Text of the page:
Do you feel as though your child’s school is not providing your child with the special education services he or she needs? Is your child’s school insisting that he or she stay the course with the same education plan when you know it isn’t working? Has your child’s school terminated his or her special education services? Have you been forced to send your child to a private school because your public school is not providing your child with sufficient special education services? Our lawyers may be able to help you and your family when issues such as these arise between you and your child’s school.
does my child with disabilities have education rights in North carolina?
The law requires that every child in North Carolina who is diagnosed with a disability have an individualized program so that they can be prepared for further education, employment, and independent living. The law also gives you the right to be involved in the decisions about your child’s education and the ability to contest those decisions, if you feel they are detrimental to your child.
Oftentimes, disagreements with school officials can be resolved informally through conferences or meetings with the appropriate decision makers. Prior to getting the court involved, you can still request the school participate in a facilitated individualized education plan (IEP) meeting or a mediation.
Facilitated IEP Meeting
A facilitated IEP meeting is led by a neutral third-party who is paid by the State of North Carolina with the goal of facilitating a productive conversation among the school officials and parents. The neutral does not take sides in the dispute and is only working to reach a resolution that both sides can agree upon.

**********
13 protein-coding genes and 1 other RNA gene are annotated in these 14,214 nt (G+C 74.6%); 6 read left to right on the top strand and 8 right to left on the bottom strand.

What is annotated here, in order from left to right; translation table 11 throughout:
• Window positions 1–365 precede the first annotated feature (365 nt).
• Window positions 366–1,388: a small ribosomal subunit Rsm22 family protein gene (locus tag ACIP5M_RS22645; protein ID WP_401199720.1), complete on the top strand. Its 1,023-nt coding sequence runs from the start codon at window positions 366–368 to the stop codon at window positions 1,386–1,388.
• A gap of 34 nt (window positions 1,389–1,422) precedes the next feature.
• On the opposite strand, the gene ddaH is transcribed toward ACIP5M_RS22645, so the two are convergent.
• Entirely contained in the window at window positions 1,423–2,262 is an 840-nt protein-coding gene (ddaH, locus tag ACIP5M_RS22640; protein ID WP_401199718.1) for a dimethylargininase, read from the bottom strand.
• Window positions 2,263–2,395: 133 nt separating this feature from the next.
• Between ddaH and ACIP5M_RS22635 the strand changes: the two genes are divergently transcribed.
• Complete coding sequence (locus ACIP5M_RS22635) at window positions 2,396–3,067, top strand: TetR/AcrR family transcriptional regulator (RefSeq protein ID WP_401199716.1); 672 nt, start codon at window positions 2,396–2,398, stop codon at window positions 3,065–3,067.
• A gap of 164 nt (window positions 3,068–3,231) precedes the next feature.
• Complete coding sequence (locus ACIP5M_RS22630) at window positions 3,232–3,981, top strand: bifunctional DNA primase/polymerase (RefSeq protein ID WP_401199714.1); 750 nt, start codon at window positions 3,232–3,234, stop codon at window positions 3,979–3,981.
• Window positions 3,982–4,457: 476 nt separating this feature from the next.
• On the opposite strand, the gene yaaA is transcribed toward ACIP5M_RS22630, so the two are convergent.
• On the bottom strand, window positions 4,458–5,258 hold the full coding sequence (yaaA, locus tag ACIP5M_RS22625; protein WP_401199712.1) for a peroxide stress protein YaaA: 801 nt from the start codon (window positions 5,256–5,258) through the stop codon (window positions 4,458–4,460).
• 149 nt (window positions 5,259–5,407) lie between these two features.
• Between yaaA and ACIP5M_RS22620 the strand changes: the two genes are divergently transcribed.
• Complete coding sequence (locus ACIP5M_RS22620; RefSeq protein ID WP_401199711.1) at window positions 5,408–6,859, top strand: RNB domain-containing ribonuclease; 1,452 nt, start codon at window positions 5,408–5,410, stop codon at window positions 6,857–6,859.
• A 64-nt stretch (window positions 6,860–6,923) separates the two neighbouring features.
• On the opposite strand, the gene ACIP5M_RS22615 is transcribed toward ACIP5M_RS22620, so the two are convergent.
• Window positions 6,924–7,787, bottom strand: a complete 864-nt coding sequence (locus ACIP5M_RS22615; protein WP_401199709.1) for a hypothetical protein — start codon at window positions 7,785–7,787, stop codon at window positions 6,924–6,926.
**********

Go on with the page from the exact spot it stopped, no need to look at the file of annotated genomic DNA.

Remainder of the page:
To request a facilitated IEP, you must submit a request form to the North Carolina Department of Public Instruction.
Similar to a facilitated IEP meeting, a mediation is led by a neutral third-party, but is a less collaborative process. Oftentimes, mediators will convene the session with parents and school officials together for an opening and then separate them into different rooms to discuss their positions. Like with a facilitated IEP meeting, mediators do not take sides and are working to reach a resolution that the parties can put into writing at the end of the day.
You may request a mediation at any time in the process, even if you have already requested a due process hearing.
Due Process Hearing
If you’ve been unable to agree after these more informal settings, however, you may request what is called a “due process hearing.” These hearings are held in front of an administrative law judge with the North Carolina Office of Administrative Hearings and are subject to complicated rules of procedure and evidence and almost always require testimony from expert witnesses like doctors. Ultimately, if you are successful through this process, the school may be required to reimburse your attorney’s fees as well.
Due process hearings are extremely time consuming and can seem daunting, especially when you’re seemingly up against an entire school system. Please remember, though, that you should not wait too long to request a due process hearing. The law only gives you one year from when you knew or should have known about the dispute with your school.
Our attorneys are eager to discuss your child’s situation with you to determine the best way to get your child the special education services he or she requires. In the event that an administrative hearing is the only way forward, we are here to guide you through the process.
For a more comprehensive look at the law applicable to students with a disability in North Carolina, be sure to check out A Parents’ Guide to Special Education in North Carolina, which can be found here.